A thrilling start to the season has Borussia Dortmund fans dreaming that Lucien Favre might deliver a first league title since Jürgen Klopp won back-to-back Bundesliga crowns as manager in 2010/11 and 2011/12. bundesliga.com examines the parallels between Klopp’s Dortmund and Favre’s version.
An exciting full-back: Hakimi the new Piszczek?
Klopp took over at Dortmund in May 2008, not long after the club had overcome significant financial trouble, and following a 13th-placed finish in the Bundesliga that season. It would take time for him to build a team good enough, but by the end of his third year in charge Die Schwarzgelben were German champions for the first time since 2002.
Eight league matches into the first year of his reign, Favre has yet to taste defeat as Dortmund boss, and his side are clear at the top after scoring a club record 27 league goals to start the season. But how does his team compare to Klopp’s?
One of the key recruits for Klopp ahead of that glorious 2010/11 season was a player who is still at the club today. Lukasz Piszczek, then 25, arrived at Dortmund on a free transfer after impressing while playing for a Hertha Berlin side that were relegated in 2010.
Klopp felt that Piszczek, who had been converted from an attacker into an attacking full-back, could fulfil his potential with Dortmund. Sure enough, the pacy Polish international weighed in with seven assists in 33 matches during that title-winning season.
Now 33, Piszczek is targeting a third league winners’ medal before he leaves Germany in 2020, and one of this season’s summer signings could help him get it. Achraf Hakimi has been sharing the workload with his elder colleague since arriving on a two-year loan deal from Real Madrid.
The 19-year-old has wasted little time in adapting to German football, and got his first goal for Dortmund in the 7-0 win over Nuremberg on Matchday 5. The Morocco international can operate at right or left-back, and a couple of early assists in his Dortmund career helped him earn the Bundesliga Rookie of the Month award for September.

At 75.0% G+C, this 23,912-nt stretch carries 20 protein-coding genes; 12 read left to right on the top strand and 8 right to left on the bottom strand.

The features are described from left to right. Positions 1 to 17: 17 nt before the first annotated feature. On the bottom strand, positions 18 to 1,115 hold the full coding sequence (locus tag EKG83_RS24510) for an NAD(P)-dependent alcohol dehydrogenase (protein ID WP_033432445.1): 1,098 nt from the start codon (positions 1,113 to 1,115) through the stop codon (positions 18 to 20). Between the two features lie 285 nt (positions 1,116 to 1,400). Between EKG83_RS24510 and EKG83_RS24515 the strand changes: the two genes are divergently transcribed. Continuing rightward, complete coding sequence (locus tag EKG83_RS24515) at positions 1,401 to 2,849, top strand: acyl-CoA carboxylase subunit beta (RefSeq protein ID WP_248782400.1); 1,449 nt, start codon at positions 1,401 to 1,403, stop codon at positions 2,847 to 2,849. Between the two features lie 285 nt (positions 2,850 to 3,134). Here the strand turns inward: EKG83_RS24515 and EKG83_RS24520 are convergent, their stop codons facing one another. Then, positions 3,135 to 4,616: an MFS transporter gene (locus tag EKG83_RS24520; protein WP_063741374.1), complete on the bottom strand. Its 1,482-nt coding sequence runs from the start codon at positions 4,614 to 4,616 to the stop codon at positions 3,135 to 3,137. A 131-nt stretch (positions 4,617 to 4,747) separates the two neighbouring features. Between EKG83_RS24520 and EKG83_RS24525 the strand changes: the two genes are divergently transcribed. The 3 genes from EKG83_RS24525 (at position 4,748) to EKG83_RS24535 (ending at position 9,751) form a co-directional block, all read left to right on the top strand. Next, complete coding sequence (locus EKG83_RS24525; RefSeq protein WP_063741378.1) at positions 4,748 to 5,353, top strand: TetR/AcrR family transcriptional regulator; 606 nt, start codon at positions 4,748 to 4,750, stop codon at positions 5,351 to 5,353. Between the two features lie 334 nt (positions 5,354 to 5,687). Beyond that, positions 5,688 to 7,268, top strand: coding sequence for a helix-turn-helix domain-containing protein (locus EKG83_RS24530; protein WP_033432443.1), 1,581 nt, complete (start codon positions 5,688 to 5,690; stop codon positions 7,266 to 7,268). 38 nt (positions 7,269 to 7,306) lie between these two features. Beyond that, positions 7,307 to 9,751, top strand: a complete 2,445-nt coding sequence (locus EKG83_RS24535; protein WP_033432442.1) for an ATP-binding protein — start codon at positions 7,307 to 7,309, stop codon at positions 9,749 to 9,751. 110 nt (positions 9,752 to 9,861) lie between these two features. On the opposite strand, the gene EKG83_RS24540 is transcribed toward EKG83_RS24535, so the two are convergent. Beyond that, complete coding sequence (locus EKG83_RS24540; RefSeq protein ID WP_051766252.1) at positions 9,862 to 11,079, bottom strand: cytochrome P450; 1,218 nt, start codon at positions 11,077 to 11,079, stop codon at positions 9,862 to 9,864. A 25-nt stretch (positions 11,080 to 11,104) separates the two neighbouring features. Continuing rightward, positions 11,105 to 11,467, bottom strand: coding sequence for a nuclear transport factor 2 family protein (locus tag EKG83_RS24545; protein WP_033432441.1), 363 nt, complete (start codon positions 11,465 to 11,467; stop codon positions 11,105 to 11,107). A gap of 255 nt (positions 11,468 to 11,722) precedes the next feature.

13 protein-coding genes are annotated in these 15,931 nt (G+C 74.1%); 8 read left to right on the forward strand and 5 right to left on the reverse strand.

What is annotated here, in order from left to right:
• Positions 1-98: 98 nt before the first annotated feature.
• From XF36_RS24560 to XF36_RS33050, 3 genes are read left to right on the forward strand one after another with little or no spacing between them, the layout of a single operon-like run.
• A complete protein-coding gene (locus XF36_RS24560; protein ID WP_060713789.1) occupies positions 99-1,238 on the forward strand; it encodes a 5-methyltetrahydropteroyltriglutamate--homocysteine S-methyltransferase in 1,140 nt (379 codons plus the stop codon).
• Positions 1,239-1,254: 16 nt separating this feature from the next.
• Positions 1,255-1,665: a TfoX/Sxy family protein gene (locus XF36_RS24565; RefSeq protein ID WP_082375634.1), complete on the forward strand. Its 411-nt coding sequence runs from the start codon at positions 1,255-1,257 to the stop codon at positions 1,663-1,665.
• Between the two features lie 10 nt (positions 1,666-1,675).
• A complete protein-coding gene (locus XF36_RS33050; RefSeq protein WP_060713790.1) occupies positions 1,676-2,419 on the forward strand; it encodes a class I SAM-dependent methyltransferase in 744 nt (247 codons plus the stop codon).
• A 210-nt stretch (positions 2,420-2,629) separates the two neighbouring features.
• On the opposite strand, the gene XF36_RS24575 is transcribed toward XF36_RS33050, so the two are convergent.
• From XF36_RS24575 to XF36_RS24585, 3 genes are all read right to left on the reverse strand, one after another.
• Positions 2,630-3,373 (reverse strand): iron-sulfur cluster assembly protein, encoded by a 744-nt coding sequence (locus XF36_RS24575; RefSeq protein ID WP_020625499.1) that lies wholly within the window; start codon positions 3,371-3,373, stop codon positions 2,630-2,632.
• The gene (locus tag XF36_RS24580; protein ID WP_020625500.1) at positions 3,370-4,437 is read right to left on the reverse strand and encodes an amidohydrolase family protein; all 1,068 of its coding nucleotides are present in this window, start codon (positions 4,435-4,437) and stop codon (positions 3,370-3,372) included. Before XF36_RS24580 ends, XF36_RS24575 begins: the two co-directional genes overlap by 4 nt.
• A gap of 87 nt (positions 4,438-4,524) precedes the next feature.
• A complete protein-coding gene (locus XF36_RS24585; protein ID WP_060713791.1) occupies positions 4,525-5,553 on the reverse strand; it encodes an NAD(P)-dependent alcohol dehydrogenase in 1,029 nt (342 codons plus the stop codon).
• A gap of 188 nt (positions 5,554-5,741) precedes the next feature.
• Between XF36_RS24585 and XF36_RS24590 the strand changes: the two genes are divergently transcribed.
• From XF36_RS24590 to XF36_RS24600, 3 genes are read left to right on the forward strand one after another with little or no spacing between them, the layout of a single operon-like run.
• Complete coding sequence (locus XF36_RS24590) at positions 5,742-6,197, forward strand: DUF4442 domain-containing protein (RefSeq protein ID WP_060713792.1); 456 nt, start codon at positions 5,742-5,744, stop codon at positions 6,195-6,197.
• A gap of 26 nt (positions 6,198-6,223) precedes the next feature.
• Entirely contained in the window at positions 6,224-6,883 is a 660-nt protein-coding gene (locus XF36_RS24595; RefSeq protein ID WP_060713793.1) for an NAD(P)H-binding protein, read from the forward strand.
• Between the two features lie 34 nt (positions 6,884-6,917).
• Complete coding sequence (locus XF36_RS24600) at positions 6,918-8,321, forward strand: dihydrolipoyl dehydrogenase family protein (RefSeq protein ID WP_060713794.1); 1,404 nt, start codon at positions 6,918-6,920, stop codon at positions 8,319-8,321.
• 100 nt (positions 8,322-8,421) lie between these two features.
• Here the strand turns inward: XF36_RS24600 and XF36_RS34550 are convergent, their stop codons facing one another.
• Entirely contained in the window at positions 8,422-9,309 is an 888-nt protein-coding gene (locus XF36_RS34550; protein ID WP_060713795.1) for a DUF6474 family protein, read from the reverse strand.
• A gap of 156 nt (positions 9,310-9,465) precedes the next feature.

Watch: See why Achraf Hakimi took the Rookie of the Month honours
Midfield maestros: Götze and Kagawa, Sancho and Witsel
Götze made his Bundesliga debut as a 17-year-old in November 2009, but it wasn’t until the following season that he really made his mark. After five appearances the previous campaign, the future FIFA World Cup winner sat out just one game in 2010/11. Dortmund’s homegrown star finished with six goals and 15 assists, becoming a Bundesliga winner shortly before his 19th birthday.
A vital creative force alongside Götze that year was unheralded new recruit Kagawa. The Japanese attacking midfielder scored against Wolfsburg in his third appearance, and completely won over the fans with a Revierderby double in a victory at Schalke a week later. A broken foot then hampered Kagawa’s progress, but - with eight goals in 18 matches - he had played an important role in Klopp’s first title win.
Newly capped England international Sancho is comparable to Götze, in that he’s a player who got a taste for things in his first year with the team before pushing on and unlocking defences at will. By Matchday 8, the 18-year-old already had two goals and six assists.
Klopp had Nuri Sahin in his first Bundesliga-winning squad, and added Ilkay Gündogan ahead of their successful title defence. But in Witsel and Thomas Delaney, Favre already has two seasoned internationals at his disposal who are primed to control the tempo and win the physical battle in midfield.